Society | 24 March, 2016
The School of Law at Queen's University has welcomed confirmation by the First and Deputy First Minister that an outcomes framework, focused on wellbeing, is to guide the work of the post-election administration in Northern Ireland
During their final appearance at the Assembly’s Committee of the First and Deputy First Minister, First Minister Arlene Foster confirmed that an outcomes-focused Programme for Government is in the early stages of preparation, and Deputy First Minister Martin McGuinness described how the outcomes framework would focus on wellbeing. Mr McGuinness went on to cite the work of the Northern Ireland Roundtable on Measuring Wellbeing convened by Queen’s School of Law in collaboration with the Carnegie United Kingdom Trust (CUKT).
Dr Peter Doran from Queen’s School of Law, said: “It has been a year since the School and the CUKT published the report of the Carnegie Roundtable on Measuring Wellbeing in Northern Ireland. The OFMDFM’s plans to encourage a more collaborative approach to policy delivery, steered by cross-departmental outcomes, are in line with recommendations in the Roundtable report on placing wellbeing at the heart of our system of government, with an ever greater focus on citizen engagement in the policy process.”
Head of the School of Law at Queen’s, Professor Sally Wheeler, said: “We welcome the comments of the First and Deputy First Minister, noting that the policy contribution by the work of the Roundtable was an example of the societal impact Queen’s is committed to under the Vice Chancellor’s 2020 Vision.”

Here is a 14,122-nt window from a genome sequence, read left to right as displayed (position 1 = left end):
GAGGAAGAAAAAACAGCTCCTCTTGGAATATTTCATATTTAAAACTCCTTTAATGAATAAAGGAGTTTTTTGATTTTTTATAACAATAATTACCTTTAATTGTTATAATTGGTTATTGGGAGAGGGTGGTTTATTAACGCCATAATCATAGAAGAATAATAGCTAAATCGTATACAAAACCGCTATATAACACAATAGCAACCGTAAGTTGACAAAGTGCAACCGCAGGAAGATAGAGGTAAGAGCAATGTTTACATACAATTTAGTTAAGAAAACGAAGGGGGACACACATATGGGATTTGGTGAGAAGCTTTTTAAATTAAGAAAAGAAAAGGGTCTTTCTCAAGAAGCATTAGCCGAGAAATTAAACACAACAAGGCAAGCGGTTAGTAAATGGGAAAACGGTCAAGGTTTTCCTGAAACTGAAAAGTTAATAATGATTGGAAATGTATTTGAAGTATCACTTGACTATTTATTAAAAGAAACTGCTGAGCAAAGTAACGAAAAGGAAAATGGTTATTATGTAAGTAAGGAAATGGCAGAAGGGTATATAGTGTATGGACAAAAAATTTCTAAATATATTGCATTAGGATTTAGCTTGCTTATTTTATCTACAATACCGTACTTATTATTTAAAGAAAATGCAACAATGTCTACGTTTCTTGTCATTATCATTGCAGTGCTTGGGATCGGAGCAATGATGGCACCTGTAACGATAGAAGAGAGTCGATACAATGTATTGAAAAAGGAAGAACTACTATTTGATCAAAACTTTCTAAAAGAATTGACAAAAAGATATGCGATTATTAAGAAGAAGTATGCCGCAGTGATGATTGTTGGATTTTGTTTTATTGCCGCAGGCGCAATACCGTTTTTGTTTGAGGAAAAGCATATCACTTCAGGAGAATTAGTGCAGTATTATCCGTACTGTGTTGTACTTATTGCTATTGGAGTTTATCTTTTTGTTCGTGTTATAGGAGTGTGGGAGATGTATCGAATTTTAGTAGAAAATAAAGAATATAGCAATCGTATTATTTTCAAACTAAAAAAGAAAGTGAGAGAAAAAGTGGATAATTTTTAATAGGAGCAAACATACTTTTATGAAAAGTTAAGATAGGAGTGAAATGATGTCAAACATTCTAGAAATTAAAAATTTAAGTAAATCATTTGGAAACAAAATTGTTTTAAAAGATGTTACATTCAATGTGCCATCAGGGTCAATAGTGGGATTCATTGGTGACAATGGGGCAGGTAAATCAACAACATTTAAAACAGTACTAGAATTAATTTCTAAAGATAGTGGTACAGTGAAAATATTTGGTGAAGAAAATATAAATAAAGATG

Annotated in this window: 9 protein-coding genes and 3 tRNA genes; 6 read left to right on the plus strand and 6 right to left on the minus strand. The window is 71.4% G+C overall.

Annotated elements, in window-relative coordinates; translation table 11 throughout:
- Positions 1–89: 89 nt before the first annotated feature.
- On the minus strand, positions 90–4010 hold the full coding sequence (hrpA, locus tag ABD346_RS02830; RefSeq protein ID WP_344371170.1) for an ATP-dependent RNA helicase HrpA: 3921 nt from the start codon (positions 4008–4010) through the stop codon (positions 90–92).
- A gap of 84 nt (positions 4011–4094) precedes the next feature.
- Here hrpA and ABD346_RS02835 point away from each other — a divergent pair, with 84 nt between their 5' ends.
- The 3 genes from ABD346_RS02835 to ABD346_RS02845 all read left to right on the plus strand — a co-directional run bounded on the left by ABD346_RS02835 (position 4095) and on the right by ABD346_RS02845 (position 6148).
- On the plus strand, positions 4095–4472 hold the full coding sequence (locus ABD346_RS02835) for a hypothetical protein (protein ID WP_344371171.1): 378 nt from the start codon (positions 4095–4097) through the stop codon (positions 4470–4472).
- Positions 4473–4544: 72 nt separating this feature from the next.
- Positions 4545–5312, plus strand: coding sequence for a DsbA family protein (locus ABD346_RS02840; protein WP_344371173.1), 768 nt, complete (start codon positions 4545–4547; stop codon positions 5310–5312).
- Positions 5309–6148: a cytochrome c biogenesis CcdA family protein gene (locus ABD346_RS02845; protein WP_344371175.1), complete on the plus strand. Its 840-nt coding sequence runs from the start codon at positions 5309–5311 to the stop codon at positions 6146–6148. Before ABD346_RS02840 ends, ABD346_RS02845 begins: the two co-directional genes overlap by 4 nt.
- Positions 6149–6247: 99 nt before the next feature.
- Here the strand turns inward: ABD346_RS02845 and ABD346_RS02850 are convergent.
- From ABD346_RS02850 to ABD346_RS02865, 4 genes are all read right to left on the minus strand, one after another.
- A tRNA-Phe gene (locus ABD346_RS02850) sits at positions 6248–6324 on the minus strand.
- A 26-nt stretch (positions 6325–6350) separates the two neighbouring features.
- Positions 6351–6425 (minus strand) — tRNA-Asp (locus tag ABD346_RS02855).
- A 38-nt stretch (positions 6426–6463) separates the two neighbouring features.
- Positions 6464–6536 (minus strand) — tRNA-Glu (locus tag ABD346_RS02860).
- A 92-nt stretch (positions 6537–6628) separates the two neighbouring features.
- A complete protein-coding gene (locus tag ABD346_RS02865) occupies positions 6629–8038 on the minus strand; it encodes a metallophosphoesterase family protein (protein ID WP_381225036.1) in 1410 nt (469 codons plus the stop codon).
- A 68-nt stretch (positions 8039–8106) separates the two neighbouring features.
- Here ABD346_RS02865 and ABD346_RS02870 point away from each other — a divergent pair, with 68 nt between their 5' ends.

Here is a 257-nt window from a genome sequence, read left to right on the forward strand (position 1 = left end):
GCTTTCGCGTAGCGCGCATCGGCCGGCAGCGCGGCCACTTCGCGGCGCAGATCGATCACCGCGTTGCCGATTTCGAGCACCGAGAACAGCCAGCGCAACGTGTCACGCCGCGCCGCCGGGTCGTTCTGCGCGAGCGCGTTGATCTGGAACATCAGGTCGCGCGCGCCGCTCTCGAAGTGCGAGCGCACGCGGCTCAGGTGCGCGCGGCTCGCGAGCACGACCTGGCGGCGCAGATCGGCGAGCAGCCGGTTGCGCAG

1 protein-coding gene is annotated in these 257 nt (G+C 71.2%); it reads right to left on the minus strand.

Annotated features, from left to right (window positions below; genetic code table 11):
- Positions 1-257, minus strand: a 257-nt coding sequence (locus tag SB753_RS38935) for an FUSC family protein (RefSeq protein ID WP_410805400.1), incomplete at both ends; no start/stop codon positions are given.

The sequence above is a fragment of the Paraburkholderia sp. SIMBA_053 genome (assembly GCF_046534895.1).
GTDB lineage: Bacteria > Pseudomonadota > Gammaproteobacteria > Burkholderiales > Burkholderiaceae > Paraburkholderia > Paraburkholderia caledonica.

John Woods, School of Law, added: “The Roundtable recommended seven steps towards placing the wellbeing of citizens at the heart of government and since the publication of our report, a number of positive developments have taken shape.
"An outcomes framework in the Programme for Government will form the lynchpin for a series of far-reaching changes, focusing on a more collaborative and impactful approach to policy. At the heart of government and across civil society and the private sector there is a palpable desire for a more engaged, collaborative approach to living well together. An important dimension of collective wellbeing is an effective democracy.
“We are launching a new video that identifies the actions that the NI Executive and others have taken to begin to put wellbeing at the heart of the government of Northern Ireland. This is accompanied by a short briefing paper (attached) which examines each step by identifying the key questions around implementation.”
Jen Wallace, Head of Policy at CUKT added: “I would like to take this opportunity to thank all our stakeholders on this issue for their interest and enthusiasm for the recommendations of the Roundtable. We will continue our work on wellbeing in Northern Ireland and are actively exploring our next steps.”
To discuss the issue further, or for further information, contact Dr Peter Doran (firstname.lastname@example.org) or follow the Northern Ireland Roundtable on Measuring Wellbeing on Twitter @NIwellbeing.
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